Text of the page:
Barriers to Change: A Case Study of Selected Units of Southern Rajasthan

By Tanwar, Sunita | Asia-Pacific Business Review, January-March 2009 | Go to article overview

Barriers to Change: A Case Study of Selected Units of Southern Rajasthan


Tanwar, Sunita, Asia-Pacific Business Review


Introduction

Driven by internal as well as external factors, Indian organizations are resorting to strategic changes through organizational restructuring, opening new vistas for experts, strengthening the market strategies, distribution network, revamping the product-mix and concentrating on core manufacturing operations. A large number of organizations have to go through the same phase. Change is a continuous process for growth and development of each and every organization. For successful change Implementation, understanding organizational dynamics is important. A diagnostic approach is required to monitor the process at the micro level with the common aim of improving the organization's effectiveness. It has to develop adaptability in the organizational variables so that the organization is able to survive and grow in the effects of changes. In order to do this, management has to introduce work related changes in the organization, which are generally resisted by the people because he fears the new and the unknown and partly because adapting to new ideas is an arduous and pain staking process. Change is inevitable, so is resistance to change. The perceived threat stemming from a change may be real or imagined, intended or unintended direct or indirect, large or small, regardless of the nature of change. Resistance to change implies human lags in understanding change, unwillingness and ability to absorb the volume and pace of change, to make the necessary psychological and other adjustments. Although people tend to resist changes, this tendency is offset by their desire for new experiences and for the rewards that come with change (Clark Liz, 1994). Certainly, not all changes are resisted; employees actively seek some, others are so terminal and resistive that resistance, if any, is too weak to be evident. People's readiness to change is due to quite distinct forces, which act on them. These are the forces within the individual himself or herself. The combination of these factors gives deceptions of something, which may be called for the degree of felt security. There is even evidence that the maturational levels and most importantly self-esteem play important parts in their readiness for change. These are forces within the system, which include the culture and climate of the organization and the present consequences of success and failure within the organization (Griffin 1999). Resistance to change can only be overcome through efforts of the people (Tayson et al., 1997).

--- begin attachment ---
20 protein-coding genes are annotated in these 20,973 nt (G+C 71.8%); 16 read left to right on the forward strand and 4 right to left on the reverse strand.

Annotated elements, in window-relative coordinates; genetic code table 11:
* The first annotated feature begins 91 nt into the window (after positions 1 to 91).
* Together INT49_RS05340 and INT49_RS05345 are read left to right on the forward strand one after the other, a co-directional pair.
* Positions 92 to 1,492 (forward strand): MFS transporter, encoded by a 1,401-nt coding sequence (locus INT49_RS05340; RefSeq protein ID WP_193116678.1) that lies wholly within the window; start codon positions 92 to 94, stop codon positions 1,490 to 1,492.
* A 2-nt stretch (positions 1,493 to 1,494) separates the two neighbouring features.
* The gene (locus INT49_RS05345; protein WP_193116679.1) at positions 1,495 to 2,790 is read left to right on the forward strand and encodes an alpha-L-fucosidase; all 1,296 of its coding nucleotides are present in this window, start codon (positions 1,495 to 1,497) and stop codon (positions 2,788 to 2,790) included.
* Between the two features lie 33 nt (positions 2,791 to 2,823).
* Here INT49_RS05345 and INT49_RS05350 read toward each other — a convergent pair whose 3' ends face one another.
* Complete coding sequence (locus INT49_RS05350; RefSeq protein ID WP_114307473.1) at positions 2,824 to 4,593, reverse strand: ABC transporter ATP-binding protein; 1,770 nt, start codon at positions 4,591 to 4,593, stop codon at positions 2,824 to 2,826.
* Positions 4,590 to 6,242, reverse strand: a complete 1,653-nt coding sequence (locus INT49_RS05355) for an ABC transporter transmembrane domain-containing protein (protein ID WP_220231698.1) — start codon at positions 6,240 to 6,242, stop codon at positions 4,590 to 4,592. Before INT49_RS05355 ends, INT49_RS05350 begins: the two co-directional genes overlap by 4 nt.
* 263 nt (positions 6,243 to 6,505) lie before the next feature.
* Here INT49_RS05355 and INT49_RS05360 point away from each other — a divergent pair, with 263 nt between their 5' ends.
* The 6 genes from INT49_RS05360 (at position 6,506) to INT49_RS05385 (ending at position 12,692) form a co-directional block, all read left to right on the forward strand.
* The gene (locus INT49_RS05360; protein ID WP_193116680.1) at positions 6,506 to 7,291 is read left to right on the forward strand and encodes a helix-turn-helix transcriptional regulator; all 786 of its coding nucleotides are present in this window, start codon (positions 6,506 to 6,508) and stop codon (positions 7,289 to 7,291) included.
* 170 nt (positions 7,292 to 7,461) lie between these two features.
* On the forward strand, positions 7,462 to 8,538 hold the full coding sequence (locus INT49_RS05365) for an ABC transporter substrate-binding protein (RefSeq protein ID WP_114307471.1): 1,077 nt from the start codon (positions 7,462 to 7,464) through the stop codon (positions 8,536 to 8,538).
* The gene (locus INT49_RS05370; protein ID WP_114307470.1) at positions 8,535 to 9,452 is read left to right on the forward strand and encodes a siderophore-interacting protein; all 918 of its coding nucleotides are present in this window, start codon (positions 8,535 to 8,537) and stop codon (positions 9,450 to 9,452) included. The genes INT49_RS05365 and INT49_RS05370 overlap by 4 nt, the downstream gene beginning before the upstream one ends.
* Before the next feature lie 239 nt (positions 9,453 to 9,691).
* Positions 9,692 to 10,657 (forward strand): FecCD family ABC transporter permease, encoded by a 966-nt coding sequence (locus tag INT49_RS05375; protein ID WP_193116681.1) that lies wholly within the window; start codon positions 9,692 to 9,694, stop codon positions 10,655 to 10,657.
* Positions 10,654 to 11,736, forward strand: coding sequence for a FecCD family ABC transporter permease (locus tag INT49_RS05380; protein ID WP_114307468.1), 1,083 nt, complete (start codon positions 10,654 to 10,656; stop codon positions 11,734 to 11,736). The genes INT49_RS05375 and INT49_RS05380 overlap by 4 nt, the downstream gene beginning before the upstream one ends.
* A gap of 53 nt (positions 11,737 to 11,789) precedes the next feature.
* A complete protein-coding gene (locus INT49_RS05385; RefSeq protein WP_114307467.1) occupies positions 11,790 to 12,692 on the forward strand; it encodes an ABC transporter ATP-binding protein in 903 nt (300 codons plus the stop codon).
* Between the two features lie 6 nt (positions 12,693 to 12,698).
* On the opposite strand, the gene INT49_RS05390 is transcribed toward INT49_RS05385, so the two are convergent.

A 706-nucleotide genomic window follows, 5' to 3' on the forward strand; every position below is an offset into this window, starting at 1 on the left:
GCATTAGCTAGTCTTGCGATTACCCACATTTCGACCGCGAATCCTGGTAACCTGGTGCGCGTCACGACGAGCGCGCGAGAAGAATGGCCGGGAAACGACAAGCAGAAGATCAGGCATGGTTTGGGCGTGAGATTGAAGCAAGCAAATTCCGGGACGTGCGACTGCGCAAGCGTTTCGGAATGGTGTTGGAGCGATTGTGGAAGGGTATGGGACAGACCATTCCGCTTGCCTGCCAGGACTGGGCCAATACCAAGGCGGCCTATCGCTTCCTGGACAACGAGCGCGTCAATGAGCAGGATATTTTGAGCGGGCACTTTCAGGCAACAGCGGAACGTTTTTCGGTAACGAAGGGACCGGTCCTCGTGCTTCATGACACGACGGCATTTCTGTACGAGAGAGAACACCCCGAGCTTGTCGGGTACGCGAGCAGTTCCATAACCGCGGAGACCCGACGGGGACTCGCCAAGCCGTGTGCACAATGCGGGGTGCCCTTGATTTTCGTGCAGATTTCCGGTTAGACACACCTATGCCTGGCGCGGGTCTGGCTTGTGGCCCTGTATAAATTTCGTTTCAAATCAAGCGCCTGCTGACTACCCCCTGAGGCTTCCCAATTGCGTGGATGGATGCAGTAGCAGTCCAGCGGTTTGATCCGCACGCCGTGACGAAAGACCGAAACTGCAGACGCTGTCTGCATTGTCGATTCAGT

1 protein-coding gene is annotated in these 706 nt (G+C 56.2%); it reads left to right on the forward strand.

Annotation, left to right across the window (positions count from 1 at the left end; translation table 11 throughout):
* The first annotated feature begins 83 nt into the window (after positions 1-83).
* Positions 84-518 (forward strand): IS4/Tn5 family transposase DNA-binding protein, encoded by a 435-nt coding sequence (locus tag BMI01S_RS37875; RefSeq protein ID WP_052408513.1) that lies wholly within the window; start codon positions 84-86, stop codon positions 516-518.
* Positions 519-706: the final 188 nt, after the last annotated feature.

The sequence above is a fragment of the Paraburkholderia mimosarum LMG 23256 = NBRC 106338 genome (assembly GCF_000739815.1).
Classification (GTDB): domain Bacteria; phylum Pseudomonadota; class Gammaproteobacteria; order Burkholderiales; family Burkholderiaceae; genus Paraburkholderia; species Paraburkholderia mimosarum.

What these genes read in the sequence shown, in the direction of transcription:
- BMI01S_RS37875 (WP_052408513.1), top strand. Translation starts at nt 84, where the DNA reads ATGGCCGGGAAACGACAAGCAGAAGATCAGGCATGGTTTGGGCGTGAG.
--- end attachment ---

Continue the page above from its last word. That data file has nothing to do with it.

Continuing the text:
In the longitudinal study of variables affecting readiness for change, Cunningham et al., (2002) cite a range of studies that have identified workplace contributions to readiness for organizational change, including feeling empowered in one's job, believing one possesses the skills, attitudes and opportunities to manage change, which in turn affect work-related self-efficacy, and social support. According to Clarke (1994), work on companies that were trying to transform their organizations in order to cope with dramatic market and environmental change, He found that organizational discoveries coincided with a period of personal change where an individual found himself struggling with the issues of challenging old assumption, letting go and moving on. He found that journey of personal change and organizational change are much the same and that learning's in one area can support the other. The Essence of change is about how to make change happen, building corporate experiences of successful and unsuccessful change and providing practical insight into the process of change. The sad fact is that, even the most powerful leaders are highly dependent on the capacity of the organization and the people they lead to produce the changes they require. It is only by making understand how people can work without organization, that we can create sustainable change. Study by Lewin (1951) shows that changes in attitude and behavior can more effectively be brought through participation rather than by lecture or individual instructions.

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